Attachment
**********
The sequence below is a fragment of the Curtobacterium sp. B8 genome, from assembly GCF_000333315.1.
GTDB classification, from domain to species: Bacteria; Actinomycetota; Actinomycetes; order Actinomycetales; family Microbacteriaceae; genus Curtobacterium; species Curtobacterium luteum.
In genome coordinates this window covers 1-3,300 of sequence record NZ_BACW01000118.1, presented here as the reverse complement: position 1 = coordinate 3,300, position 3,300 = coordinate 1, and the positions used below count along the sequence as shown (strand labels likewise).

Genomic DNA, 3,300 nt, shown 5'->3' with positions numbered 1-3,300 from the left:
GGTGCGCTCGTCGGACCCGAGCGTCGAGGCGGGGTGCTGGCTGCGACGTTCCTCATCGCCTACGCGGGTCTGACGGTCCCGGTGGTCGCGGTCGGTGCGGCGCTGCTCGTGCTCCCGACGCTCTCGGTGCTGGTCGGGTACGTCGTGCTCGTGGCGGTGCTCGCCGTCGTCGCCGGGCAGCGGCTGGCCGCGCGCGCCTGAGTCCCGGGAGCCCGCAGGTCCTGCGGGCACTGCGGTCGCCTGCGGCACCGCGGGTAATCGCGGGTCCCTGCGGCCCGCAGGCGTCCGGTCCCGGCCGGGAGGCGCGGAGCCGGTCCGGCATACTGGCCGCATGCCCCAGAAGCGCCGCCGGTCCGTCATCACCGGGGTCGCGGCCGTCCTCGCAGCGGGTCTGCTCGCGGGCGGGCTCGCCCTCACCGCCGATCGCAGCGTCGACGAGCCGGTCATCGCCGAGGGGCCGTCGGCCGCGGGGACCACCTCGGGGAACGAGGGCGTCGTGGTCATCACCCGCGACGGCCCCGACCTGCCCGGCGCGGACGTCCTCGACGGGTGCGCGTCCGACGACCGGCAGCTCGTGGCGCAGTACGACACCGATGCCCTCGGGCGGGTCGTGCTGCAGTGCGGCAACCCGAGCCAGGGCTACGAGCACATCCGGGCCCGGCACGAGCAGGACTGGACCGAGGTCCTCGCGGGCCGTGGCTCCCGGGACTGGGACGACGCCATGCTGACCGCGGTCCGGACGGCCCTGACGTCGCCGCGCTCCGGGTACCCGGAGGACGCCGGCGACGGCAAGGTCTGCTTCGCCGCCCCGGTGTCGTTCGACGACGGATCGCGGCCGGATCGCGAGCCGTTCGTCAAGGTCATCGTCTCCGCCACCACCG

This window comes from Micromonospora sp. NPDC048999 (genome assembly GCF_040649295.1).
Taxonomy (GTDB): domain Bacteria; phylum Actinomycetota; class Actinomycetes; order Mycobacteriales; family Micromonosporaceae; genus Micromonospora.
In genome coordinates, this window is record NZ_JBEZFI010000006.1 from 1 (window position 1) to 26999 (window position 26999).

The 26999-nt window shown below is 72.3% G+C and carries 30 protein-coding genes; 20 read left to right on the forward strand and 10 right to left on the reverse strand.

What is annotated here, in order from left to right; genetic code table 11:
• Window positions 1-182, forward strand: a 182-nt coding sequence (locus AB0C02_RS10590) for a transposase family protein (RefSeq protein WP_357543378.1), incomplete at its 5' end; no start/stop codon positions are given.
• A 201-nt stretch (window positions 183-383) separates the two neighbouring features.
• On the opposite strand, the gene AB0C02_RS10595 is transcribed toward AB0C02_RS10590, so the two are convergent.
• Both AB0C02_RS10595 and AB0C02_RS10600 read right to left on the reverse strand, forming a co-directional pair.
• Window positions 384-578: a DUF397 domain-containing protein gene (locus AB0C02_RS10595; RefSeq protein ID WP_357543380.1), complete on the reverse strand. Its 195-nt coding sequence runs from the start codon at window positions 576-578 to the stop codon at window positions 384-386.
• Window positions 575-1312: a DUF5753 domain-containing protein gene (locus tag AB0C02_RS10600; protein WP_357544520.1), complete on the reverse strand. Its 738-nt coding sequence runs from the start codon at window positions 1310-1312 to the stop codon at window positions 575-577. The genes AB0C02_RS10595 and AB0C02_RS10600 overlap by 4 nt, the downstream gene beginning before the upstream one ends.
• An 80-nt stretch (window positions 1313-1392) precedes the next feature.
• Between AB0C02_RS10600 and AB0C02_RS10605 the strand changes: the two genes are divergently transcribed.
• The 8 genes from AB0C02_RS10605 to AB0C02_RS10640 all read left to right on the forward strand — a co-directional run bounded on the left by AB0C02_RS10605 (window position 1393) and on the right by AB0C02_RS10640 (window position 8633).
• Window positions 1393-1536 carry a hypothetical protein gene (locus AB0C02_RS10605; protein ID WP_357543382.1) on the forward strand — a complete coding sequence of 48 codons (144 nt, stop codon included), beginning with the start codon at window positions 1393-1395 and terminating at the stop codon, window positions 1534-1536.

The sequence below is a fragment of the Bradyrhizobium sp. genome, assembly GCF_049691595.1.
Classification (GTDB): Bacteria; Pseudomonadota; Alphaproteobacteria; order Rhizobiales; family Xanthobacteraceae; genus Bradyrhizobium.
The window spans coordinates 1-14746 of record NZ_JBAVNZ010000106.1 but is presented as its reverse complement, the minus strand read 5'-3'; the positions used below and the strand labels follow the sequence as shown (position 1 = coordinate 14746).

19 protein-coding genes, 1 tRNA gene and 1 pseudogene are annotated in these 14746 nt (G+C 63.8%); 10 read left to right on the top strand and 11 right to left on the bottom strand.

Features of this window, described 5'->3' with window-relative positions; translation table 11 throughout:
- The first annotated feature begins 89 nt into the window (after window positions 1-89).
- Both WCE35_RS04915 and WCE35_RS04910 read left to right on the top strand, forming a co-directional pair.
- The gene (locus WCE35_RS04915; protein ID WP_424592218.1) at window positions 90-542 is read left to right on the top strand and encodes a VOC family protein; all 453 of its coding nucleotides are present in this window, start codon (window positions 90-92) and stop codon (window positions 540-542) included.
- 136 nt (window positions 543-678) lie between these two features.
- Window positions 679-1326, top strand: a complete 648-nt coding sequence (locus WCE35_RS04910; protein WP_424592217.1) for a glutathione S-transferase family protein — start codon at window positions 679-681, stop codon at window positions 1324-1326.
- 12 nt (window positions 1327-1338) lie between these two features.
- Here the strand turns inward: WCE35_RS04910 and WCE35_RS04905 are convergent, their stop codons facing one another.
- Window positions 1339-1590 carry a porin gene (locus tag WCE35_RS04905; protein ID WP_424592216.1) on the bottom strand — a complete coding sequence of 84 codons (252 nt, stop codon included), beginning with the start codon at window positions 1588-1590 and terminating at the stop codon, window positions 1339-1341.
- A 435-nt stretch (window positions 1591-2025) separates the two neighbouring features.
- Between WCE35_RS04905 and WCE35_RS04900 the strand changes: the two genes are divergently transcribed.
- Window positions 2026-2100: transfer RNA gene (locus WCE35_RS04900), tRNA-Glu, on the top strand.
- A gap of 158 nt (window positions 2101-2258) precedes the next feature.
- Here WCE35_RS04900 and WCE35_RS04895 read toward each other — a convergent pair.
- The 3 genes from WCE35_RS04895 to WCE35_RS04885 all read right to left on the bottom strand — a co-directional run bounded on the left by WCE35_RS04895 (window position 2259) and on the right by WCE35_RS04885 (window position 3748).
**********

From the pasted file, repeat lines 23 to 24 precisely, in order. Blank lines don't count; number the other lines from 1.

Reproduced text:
The window spans coordinates 1-14746 of record NZ_JBAVNZ010000106.1 but is presented as its reverse complement, the minus strand read 5'-3'; the positions used below and the strand labels follow the sequence as shown (position 1 = coordinate 14746).

19 protein-coding genes, 1 tRNA gene and 1 pseudogene are annotated in these 14746 nt (G+C 63.8%); 10 read left to right on the top strand and 11 right to left on the bottom strand.